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A survey of the women's division, Oakalla Prison Farm, B.C., 1958 : the beginnings of a treatment program Butterfield, Jenifer Grace (Munday)

Abstract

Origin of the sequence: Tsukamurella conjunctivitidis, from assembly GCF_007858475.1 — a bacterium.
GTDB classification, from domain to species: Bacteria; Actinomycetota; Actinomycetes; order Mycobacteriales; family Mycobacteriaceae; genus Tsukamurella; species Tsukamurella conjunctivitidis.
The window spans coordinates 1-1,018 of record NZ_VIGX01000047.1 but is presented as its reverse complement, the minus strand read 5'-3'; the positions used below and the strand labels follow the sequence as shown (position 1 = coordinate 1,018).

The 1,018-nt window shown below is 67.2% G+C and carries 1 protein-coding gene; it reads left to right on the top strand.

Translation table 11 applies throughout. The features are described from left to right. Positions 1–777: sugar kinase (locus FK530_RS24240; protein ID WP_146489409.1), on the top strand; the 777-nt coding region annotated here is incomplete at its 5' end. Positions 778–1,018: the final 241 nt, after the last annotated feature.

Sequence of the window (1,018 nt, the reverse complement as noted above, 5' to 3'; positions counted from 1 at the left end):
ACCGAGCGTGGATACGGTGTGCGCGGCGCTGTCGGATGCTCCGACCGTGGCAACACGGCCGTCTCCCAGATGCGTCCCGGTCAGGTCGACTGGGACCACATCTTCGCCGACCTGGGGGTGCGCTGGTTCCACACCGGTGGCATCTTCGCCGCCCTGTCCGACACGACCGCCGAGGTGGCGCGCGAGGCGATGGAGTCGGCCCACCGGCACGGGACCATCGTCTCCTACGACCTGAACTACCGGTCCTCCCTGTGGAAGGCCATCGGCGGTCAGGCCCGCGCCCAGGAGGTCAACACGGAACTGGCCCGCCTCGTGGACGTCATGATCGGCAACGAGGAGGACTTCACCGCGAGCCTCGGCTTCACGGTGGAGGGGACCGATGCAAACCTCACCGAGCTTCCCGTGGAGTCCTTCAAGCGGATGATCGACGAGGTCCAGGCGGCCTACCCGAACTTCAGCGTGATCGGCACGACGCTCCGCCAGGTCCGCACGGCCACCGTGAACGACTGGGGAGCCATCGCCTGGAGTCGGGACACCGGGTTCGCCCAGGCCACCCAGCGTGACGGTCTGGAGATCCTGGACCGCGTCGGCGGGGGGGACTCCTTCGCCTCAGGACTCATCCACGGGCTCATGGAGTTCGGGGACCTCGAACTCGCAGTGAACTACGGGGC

There has been considerable dissatisfaction among prison authorities and other interested persons concerning the work and recreation programs of prisons in that they do not result in the rehabilitation of the delinquents incarcerated, but rather, that approximately 70 per cent return to prison. A correctional prison program must satisfy the needs of both society and the individuals concerned. This thesis undertakes a review of the total program at the Women's Division, Oakalla Prison Farm, B.C., to assess how far progress has been made in (a) providing an overall atmosphere of treatment while, at the same time, (b) meeting the custodial requirements of a provincial gaol. The method followed includes a detailed study of (a) the facilities and staff, (b) the inmate population, and (c) the routines of work and recreation. Their relation to the current administrative philosophy is historically and empirically assessed. Some case studies have been examined in order to demonstrate what effect, if any, the program has had on individual women. Although there have been studies and experiments of programs in correctional institutions, little attention has been paid to the peculiar needs of women in prison. The problem is to set up a program which at its simplest level will help the women to take responsibility for their own lives, to develop emotionally and socially and to provide them with education and skills that will enable them to take an acceptable place in the community. It is the conclusion of this study that, at the Women's Division, excellent use has been made of the existing facilities in the planning of a full program. The majority of the staff are interested in their work and with adequate leadership could function under a treatment scheme. What seems to be lacking, however, is a conscious structuring of the program and use of staff in accordance with accepted principles of treatment. There is a need for communication among administration and staff and inmates of the purposes and goals of institutional procedures.

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